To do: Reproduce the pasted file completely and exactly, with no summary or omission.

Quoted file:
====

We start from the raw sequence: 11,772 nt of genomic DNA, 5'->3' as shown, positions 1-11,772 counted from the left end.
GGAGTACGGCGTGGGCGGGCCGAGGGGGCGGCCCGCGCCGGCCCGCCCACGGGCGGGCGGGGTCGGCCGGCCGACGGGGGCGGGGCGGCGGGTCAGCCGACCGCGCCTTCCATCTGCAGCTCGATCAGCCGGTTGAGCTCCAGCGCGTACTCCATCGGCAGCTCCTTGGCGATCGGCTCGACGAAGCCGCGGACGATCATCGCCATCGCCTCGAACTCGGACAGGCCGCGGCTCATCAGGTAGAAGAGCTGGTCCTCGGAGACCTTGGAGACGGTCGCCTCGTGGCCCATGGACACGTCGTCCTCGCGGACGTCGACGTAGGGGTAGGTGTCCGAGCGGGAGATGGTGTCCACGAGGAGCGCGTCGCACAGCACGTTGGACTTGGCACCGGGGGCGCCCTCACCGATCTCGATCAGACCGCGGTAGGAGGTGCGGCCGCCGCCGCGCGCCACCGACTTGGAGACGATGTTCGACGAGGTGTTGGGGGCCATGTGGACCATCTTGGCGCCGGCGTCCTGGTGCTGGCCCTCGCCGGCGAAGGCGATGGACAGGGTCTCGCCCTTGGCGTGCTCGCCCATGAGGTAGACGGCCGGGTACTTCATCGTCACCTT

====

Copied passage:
We start from the raw sequence: 11,772 nt of genomic DNA, 5'->3' as shown, positions 1-11,772 counted from the left end.
GGAGTACGGCGTGGGCGGGCCGAGGGGGCGGCCCGCGCCGGCCCGCCCACGGGCGGGCGGGGTCGGCCGGCCGACGGGGGCGGGGCGGCGGGTCAGCCGACCGCGCCTTCCATCTGCAGCTCGATCAGCCGGTTGAGCTCCAGCGCGTACTCCATCGGCAGCTCCTTGGCGATCGGCTCGACGAAGCCGCGGACGATCATCGCCATCGCCTCGAACTCGGACAGGCCGCGGCTCATCAGGTAGAAGAGCTGGTCCTCGGAGACCTTGGAGACGGTCGCCTCGTGGCCCATGGACACGTCGTCCTCGCGGACGTCGACGTAGGGGTAGGTGTCCGAGCGGGAGATGGTGTCCACGAGGAGCGCGTCGCACAGCACGTTGGACTTGGCACCGGGGGCGCCCTCACCGATCTCGATCAGACCGCGGTAGGAGGTGCGGCCGCCGCCGCGCGCCACCGACTTGGAGACGATGTTCGACGAGGTGTTGGGGGCCATGTGGACCATCTTGGCGCCGGCGTCCTGGTGCTGGCCCTCGCCGGCGAAGGCGATGGACAGGGTCTCGCCCTTGGCGTGCTCGCCCATGAGGTAGACGGCCGGGTACTTCATCGTCACCTT